Where Grief and Admin Co-exist
Where Grief and Admin Co-exist
Who is the executor of your estate? You know, the person who will administer your will? I remember my husband Norbert telling people “…and the first thing she did after we sold up and moved, was draaaag me along to the lawyers to draw up a new will.” This was said with that teasing element to his voice that told me he didn’t mind but that he thought I was just being typically over-efficient and he was magnanimously going along with what I wanted based on the ‘Happy Wife, Happy Life principle’. 😋 “What’s your rush?” he said.
Three years later, and he was gone. No warnings, no time to prepare anything or make any changes or plans. Just the Police standing at my door telling me he had already died.
Read: The Day My Heart Broke
I’ve written a lot about the emotions in those times, but this time I want to share some of the practicalities and harsh realities. Flicking back briefly to 2015 and that visit to the lawyer, there was a discussion about who would act as the executor of each of our Estates. We both chose family members to cover the eventuality of us both dying at the same time (eg a car accident) but if one of us would die before the other, we decided (like many other couples) that it made sense for each of us to look after each other’s Estate.
Of course it made sense! Who is the person you trust the most? Who is the one who would know what you would want? Who is the one who knows exactly what is important when it comes to possessions? Who is the one who has access to the paperwork and files? It’s obvious…right?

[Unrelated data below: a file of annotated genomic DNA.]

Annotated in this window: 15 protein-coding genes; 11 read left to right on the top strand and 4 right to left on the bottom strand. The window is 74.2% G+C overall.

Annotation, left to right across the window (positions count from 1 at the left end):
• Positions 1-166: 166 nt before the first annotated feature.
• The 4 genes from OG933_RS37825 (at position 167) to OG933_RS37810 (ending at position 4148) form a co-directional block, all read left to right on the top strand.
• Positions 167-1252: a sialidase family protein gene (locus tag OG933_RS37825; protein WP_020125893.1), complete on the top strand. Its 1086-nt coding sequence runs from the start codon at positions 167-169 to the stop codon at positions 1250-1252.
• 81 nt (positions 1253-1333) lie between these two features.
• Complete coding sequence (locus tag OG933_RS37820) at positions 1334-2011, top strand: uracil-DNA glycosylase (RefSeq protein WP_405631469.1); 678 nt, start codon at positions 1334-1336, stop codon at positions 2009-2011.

Yeah, well it might be obvious but I wish we had made a different decision back then, and I’d like to explain why so that you can make that decision with perhaps a broader understanding of the responsibilities and impacts on your emotional health.
Following is a brief quote about the role of the executor – it comes from an Australian law site but I’m sure it would be very similar in most parts of the world.
“ The role of the executor is not one to be taken lightly. The executor must act upon the wishes of the testator by collecting assets, paying liabilities and distributing the testator’s property according to the terms of the will. “FindLaw Australia
It’s about administering a deceased person’s estate. You knew that and I’m not trying to be patronising, but I am going to tell you that it all sounds perfectly fine and reasonable in the calm atmosphere of a lawyer’s office at a time when all is right with the world…but this is not when you have to actually do it. You’re doing this when everything is definitely NOT alright with the world!
Here’s an excerpt from a previous post about the early days/weeks which gives some context:
“There are numerous examples of my temporary insanity… My close friends and family will attest to the fact that I was ‘not quite right in the head’….I needed to be reminded to eat…and I was often wandering the house in the middle of the night. Absolutely nothing was ‘normal’ for me and I was living in a fog.”Grief can make you insane – temporarily (a previous post from this site)
In this particular post I explained that thinking you are going insane with grief, is actually very normal and temporary. It’s tough…but you get through it. Except….right at a time when you are exhausted with grief and your brain is only half operational, as an executor you are required to put on a business hat.